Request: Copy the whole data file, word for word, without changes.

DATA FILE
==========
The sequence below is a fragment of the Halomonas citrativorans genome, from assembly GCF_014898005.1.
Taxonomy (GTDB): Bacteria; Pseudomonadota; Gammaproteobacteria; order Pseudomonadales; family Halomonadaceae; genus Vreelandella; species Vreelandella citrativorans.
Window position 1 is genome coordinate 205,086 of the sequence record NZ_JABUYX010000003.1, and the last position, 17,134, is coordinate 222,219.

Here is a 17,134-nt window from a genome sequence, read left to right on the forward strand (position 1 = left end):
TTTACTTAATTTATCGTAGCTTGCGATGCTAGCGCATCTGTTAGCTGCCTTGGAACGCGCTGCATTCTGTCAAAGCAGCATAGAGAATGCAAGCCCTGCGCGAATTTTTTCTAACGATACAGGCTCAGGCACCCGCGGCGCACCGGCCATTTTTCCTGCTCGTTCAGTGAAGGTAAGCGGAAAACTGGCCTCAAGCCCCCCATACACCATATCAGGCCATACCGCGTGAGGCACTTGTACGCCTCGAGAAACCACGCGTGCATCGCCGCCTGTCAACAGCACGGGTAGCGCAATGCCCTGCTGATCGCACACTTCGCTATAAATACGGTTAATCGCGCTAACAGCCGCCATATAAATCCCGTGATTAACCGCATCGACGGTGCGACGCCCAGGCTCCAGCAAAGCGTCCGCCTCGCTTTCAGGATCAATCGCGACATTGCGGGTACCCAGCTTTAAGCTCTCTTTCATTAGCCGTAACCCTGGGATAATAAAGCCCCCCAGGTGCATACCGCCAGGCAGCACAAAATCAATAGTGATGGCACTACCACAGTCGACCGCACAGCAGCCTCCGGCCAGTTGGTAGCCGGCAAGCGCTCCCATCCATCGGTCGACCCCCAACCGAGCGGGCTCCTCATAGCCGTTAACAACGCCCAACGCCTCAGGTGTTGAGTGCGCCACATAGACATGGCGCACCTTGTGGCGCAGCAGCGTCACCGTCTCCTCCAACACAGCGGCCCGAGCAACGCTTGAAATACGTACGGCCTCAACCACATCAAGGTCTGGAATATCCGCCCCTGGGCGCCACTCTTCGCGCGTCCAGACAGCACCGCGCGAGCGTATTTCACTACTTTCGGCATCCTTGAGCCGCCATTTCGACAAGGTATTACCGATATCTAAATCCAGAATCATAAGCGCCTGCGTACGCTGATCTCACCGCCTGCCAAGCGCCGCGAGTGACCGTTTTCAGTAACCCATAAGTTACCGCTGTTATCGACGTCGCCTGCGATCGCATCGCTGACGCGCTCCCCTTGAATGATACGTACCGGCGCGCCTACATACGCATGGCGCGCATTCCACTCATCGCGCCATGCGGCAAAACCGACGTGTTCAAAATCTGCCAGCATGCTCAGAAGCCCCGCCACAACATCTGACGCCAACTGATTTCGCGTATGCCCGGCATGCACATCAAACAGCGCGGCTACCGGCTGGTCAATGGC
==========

The sequence below is a fragment of the Halomonas citrativorans genome, from assembly GCF_014898005.1.
Taxonomy (GTDB): Bacteria; Pseudomonadota; Gammaproteobacteria; order Pseudomonadales; family Halomonadaceae; genus Vreelandella; species Vreelandella citrativorans.
Window position 1 is genome coordinate 205,086 of the sequence record NZ_JABUYX010000003.1, and the last position, 17,134, is coordinate 222,219.

Here is a 17,134-nt window from a genome sequence, read left to right on the forward strand (position 1 = left end):
TTTACTTAATTTATCGTAGCTTGCGATGCTAGCGCATCTGTTAGCTGCCTTGGAACGCGCTGCATTCTGTCAAAGCAGCATAGAGAATGCAAGCCCTGCGCGAATTTTTTCTAACGATACAGGCTCAGGCACCCGCGGCGCACCGGCCATTTTTCCTGCTCGTTCAGTGAAGGTAAGCGGAAAACTGGCCTCAAGCCCCCCATACACCATATCAGGCCATACCGCGTGAGGCACTTGTACGCCTCGAGAAACCACGCGTGCATCGCCGCCTGTCAACAGCACGGGTAGCGCAATGCCCTGCTGATCGCACACTTCGCTATAAATACGGTTAATCGCGCTAACAGCCGCCATATAAATCCCGTGATTAACCGCATCGACGGTGCGACGCCCAGGCTCCAGCAAAGCGTCCGCCTCGCTTTCAGGATCAATCGCGACATTGCGGGTACCCAGCTTTAAGCTCTCTTTCATTAGCCGTAACCCTGGGATAATAAAGCCCCCCAGGTGCATACCGCCAGGCAGCACAAAATCAATAGTGATGGCACTACCACAGTCGACCGCACAGCAGCCTCCGGCCAGTTGGTAGCCGGCAAGCGCTCCCATCCATCGGTCGACCCCCAACCGAGCGGGCTCCTCATAGCCGTTAACAACGCCCAACGCCTCAGGTGTTGAGTGCGCCACATAGACATGGCGCACCTTGTGGCGCAGCAGCGTCACCGTCTCCTCCAACACAGCGGCCCGAGCAACGCTTGAAATACGTACGGCCTCAACCACATCAAGGTCTGGAATATCCGCCCCTGGGCGCCACTCTTCGCGCGTCCAGACAGCACCGCGCGAGCGTATTTCACTACTTTCGGCATCCTTGAGCCGCCATTTCGACAAGGTATTACCGATATCTAAATCCAGAATCATAAGCGCCTGCGTACGCTGATCTCACCGCCTGCCAAGCGCCGCGAGTGACCGTTTTCAGTAACCCATAAGTTACCGCTGTTATCGACGTCGCCTGCGATCGCATCGCTGACGCGCTCCCCTTGAATGATACGTACCGGCGCGCCTACATACGCATGGCGCGCATTCCACTCATCGCGCCATGCGGCAAAACCGACGTGTTCAAAATCTGCCAGCATGCTCAGAAGCCCCGCCACAACATCTGACGCCAACTGATTTCGCGTATGCCCGGCATGCACATCAAACAGCGCGGCTACCGGCTGGTCAATGGC